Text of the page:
I have not written a blog since my surgery; I have journaled and that has helped, but that format is very different. I tried to write blogs multiple times, my phone is filled with incomplete sentences and ideas never followed up on; but, I have not been able to write about much in this setting other than this experience. I have been absolutely unable to find any supports online, regarding this specific, rare diagnosis. I will start sharing the basics thus far, the physical stuff, the science behind what is happening, but then I will write about the cloudy areas, the gray areas and the emotional stuff nobody gets. Three months later, I finally do not need weekly blood work. Three months later, I have three more months of getting blood work monthly to ensure no cancer has grown. Three months more and then we can … hopefully … breathe again. The last three months have been one big inhale, waiting for permission to exhale. My body went through, continues to go through, the typical afterbirth process … minus a child. I have had hair loss … I am not comfortable wearing my hair up. I have gained and lost weight, I don’t recognize this body I am existing in. I have been diagnosed with postpartum depression, I have had suicidal ideations unlike anything I have experienced before. I have had postpartum anxiety, I am fearful of even more irrational things than previously. Needless to say, every day, week and month has been some new twist and turn on this roller coaster I did not pay admission for (as Michael would say, “I want to get off of Mr. bones’ wild ride”). So, scientifically, this all makes sense. This is normal, and expected and hormonally explainable. But, as a real living human, this is awful. This sucks, this is unexplainable torment I would not wish upon a single soul on this earth. I took a pregnancy test today. I doubted it would show anything, but I am fearful my hormones are increasing without my knowing. I am fearful cancer is just growing quietly and violently. I have been feeling poorly, emotionally and physically (despite multiple sclerosis (MS) symptoms) and I have not gotten a period (again, my period has always been irregular so this is not indicative of literally anything). But last night I had an overwhelming feeling of nausea and illness and fatigue out of nowhere. It felt similar to when I was pregnant. These unpredictable, unexplainable physical sensations (again MS is not helpful in determining what is the cause) are confusing and overwhelming and fear inducing. So, I took a pregnancy test since my blood work is not due for days yet. It was negative. I should not have taken that … 100% rationally I knew it would be negative, I knew…know I am nowhere near pregnant. But, emotionally, seeing that one line ripped my heart out again and sent a pit in my stomach so deep I felt I had fallen right though the floor. Why did I take a pregnancy test today? That is one example of what I feel, the continued grief and confusion, and the unending anger that unconsciously bubbles over the top when unexpected. I have noticed, more recently, an unusual amount of anger and resentment towards every day life and I feel completely and utterly drained by it. Maybe that is why I am writing this, to help me work through letting it go; or maybe to validate that I am not an absolute “crazy” woman. Either way, I recognize that my molar pregnancy was a loss. A huge loss I am still working to even wrap my head around. Therefore, my doctor was not wrong in calling this the miscarriage that continues. Each time I have a test done I am reminded of the misery. Each time I have a thought, or hear about pregnancy, or have a mood swing, I am reminded of my loss. Each time I feel diminished, invalidated or alone, I am reminded of the fear these last three months have brought to my life. Typical of my blog form, I am seeking a positive note to end this on, I am looking for the silver lining. I am not seeking to produce some one liner, some toxic positivity based mantra that serves to invalidate and clear all thoughts of suffering. In doing so, I am working to recognize that I have space for many emotions and I have room to carry every thought and feeling that arises. Good things do continue to happen to me, I do find joy throughout the moments I am experiencing. I have created a more mindful routine, journaling and yoga-ing more often. I have been a top-notch advocate for what I need professionally, personally, medically and emotionally, and I continue to practice healthy communication and understanding in my marriage and hopefully all of my relationships; especially the one I have with myself. I continue to raise a beast of a fur-baby, clean delicious fall themed meals and try new coffee recipes. And, importantly, I am working on managing and accepting the depression that comes from day to day. Today is a bad day, I know that this is OK. Tomorrow will be good, or bad, and that is OK as well. The most powerful thing that has come from this chaos is my acceptance, or my return to acceptance, of the day-to-day and the small nourishing things I can do when the day-to-day is not what I hope it to be.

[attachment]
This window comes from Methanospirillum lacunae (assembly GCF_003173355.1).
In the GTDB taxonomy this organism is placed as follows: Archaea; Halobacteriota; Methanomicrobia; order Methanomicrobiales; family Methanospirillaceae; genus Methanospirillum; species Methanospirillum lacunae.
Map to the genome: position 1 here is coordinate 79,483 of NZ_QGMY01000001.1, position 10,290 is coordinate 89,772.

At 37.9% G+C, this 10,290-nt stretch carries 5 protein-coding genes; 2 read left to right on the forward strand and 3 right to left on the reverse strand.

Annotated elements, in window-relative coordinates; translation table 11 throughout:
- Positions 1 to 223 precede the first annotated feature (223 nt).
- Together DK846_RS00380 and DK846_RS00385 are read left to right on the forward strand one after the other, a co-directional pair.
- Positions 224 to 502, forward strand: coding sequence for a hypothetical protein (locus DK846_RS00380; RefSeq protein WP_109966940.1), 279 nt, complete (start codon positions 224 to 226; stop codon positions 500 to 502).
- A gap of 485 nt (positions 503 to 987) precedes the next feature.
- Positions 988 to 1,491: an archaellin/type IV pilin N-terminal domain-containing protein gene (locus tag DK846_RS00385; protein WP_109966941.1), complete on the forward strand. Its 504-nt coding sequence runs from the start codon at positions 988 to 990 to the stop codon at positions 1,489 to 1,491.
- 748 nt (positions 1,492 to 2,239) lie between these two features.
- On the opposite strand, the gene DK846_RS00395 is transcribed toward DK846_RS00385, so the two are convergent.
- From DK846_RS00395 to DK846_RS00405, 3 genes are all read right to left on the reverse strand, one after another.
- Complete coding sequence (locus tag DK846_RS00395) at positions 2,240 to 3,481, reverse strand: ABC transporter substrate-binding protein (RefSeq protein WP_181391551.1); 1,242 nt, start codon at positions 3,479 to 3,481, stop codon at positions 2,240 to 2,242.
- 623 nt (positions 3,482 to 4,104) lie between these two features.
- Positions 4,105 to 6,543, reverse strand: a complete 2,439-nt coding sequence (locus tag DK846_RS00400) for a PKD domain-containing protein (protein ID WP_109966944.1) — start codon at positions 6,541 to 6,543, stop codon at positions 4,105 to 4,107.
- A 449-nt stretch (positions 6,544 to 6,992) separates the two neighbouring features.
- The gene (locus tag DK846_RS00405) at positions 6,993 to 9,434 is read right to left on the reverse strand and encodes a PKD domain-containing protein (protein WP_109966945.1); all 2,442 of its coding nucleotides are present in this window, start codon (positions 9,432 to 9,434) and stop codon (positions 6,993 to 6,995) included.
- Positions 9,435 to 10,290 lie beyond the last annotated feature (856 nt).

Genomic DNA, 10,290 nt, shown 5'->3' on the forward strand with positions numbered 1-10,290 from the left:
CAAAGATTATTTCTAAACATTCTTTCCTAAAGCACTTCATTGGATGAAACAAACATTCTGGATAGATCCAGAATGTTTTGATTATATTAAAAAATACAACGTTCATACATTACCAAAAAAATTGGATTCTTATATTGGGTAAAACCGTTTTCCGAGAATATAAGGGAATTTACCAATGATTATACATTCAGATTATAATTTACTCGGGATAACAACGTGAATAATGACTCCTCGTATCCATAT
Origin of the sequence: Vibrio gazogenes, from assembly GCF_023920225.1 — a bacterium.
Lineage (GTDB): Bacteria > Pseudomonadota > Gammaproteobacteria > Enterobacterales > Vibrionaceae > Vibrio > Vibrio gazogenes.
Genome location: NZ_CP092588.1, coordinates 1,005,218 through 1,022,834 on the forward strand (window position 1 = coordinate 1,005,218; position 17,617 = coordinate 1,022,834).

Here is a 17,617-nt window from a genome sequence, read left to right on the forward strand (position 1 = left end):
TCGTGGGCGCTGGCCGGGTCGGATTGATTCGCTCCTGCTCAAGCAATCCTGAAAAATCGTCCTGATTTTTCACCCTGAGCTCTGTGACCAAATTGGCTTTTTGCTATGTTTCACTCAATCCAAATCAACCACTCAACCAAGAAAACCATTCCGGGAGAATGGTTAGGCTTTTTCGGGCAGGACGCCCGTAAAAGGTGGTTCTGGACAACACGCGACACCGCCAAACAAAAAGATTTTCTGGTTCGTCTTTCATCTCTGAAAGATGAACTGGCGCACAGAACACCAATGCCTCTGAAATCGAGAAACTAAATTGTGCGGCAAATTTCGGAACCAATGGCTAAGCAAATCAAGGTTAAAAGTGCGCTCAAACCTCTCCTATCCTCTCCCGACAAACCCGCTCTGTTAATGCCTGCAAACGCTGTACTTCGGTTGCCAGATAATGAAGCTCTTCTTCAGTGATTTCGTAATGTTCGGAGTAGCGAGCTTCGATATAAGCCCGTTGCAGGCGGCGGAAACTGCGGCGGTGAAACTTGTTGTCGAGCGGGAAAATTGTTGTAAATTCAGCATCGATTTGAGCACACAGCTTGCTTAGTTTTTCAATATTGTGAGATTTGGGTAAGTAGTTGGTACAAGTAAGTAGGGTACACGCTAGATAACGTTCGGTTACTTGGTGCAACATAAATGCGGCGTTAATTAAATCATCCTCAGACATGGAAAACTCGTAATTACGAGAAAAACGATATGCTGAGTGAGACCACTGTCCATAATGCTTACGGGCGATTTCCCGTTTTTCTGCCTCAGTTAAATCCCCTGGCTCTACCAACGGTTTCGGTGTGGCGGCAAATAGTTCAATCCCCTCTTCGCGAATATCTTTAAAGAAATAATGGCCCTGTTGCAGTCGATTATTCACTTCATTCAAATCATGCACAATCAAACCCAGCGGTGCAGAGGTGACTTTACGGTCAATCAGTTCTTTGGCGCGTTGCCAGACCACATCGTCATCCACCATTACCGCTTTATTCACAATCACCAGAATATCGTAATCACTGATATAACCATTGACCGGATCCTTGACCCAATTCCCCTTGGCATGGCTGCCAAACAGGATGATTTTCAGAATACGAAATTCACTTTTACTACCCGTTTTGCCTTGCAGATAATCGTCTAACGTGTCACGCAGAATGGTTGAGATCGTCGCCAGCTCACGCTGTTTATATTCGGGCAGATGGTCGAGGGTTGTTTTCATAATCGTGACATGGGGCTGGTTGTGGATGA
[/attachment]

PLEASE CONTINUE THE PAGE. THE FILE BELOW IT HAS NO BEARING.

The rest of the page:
Community Voices

    Welp.. that's one way to end a year, I guess.

    TW// Pregnancy loss...................... As I mentioned earlier, I found out why I had been feeling so under the weather. On the 17th, I found out I was pregnant. I started lightly bleeding the night of the 22nd, went to a clinic the next day. Had weird bleeding on Christmas, then got my second test on the 28th which confirmed that I unfortunately lost the baby... It's been rough. Plus side, I haven't slept that much in years 😅 #Miscarriage #ChildLoss #Grief

    Community Voices

    The Mighty’s Top 10 Most-Read Stories of 2021: #3

    <p>The Mighty’s Top 10 Most-Read Stories of 2021: <a class="tm-topic-link ugc-topic" title="3" href="/topic/3/" data-id="5c5b96c9e31c9500ca64d8b4" data-name="3" aria-label="hashtag 3">#3</a> </p>
    Community Voices

    Suffered Loss

    Yesterday I ran into the bathroom and dropped onto the floor,
    crying out “please make it stop” as the blood began to pour;
    my stupid body had let me down once again,
    it took you away in a whirlwind of blood and pain.
    Forget the colours blue and pink and who you would’ve been,
    for all that’s left now is the colour red that cannot be unseen.
    Now I am blanketed by only grief and sorrow,
    knowing that my love wasn’t enough to keep you living through each and every ‘tomorrow’.

    #InsideTheMighty #MightyPoets #WritingThroughIt #ChildLoss #Miscarriage #Poem #Sadness #Depression